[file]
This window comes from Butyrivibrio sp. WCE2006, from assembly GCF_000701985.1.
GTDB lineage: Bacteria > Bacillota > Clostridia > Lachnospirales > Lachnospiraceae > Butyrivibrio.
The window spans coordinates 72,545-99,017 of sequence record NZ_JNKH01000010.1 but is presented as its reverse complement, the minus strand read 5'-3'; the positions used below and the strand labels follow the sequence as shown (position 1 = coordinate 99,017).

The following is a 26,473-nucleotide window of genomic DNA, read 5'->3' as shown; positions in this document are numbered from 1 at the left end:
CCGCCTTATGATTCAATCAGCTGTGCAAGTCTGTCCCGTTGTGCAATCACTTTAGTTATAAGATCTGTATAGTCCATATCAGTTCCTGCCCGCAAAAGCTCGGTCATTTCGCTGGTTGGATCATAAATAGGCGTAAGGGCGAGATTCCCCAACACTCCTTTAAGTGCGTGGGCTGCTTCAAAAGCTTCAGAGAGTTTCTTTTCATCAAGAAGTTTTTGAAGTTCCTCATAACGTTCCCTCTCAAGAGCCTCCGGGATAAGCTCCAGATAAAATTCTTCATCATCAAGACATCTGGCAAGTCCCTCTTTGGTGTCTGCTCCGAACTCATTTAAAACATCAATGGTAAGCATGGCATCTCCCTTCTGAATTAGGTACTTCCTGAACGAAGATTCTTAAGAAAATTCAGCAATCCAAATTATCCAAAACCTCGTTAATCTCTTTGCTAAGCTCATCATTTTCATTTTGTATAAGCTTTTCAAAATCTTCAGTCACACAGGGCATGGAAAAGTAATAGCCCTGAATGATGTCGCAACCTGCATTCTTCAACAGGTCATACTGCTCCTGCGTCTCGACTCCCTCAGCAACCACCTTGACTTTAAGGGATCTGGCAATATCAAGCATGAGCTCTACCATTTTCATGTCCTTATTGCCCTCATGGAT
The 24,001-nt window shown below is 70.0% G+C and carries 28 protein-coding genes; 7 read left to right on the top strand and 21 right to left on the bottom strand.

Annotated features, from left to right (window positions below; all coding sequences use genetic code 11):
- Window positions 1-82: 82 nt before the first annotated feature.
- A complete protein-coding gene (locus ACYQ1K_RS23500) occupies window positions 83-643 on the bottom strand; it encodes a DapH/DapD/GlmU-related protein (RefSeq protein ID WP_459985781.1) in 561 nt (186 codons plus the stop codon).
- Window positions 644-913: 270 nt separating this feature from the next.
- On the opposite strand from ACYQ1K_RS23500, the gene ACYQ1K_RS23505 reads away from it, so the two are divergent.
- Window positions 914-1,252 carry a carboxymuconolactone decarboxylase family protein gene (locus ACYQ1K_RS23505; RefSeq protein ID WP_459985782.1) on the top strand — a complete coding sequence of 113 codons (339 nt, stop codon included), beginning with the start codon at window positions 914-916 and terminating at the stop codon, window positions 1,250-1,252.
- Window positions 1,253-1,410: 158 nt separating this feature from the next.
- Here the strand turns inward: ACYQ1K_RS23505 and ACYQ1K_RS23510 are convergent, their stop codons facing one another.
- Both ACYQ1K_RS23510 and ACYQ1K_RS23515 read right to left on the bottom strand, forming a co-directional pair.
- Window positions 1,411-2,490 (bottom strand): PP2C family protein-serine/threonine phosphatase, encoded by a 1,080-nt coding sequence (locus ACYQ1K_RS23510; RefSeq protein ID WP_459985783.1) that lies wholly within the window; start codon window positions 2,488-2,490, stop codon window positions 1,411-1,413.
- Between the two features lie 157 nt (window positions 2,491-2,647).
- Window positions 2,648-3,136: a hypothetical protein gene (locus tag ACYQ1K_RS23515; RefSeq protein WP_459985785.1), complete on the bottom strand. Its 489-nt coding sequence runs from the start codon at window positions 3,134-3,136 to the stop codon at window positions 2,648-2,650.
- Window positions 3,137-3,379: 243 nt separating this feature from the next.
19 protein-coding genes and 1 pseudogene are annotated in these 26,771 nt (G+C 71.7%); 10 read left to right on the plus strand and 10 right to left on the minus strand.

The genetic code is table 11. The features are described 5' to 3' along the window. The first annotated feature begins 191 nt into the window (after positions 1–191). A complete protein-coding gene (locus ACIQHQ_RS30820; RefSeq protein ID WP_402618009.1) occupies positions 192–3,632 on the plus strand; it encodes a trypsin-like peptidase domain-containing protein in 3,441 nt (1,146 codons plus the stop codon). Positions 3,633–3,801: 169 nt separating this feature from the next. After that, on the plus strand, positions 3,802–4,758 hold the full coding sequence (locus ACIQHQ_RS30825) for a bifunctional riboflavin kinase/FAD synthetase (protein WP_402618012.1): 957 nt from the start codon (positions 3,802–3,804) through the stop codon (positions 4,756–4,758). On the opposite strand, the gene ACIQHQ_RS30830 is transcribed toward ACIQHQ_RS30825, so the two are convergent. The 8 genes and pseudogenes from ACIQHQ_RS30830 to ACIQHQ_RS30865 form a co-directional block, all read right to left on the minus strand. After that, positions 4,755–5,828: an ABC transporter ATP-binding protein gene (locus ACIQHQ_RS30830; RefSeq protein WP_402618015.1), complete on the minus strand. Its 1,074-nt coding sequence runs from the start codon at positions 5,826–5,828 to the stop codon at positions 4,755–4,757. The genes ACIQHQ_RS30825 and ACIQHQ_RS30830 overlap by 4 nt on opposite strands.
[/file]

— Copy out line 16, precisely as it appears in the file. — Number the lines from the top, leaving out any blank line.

- Window positions 1,411-2,490 (bottom strand): PP2C family protein-serine/threonine phosphatase, encoded by a 1,080-nt coding sequence (locus ACYQ1K_RS23510; RefSeq protein ID WP_459985783.1) that lies wholly within the window; start codon window positions 2,488-2,490, stop codon window positions 1,411-1,413.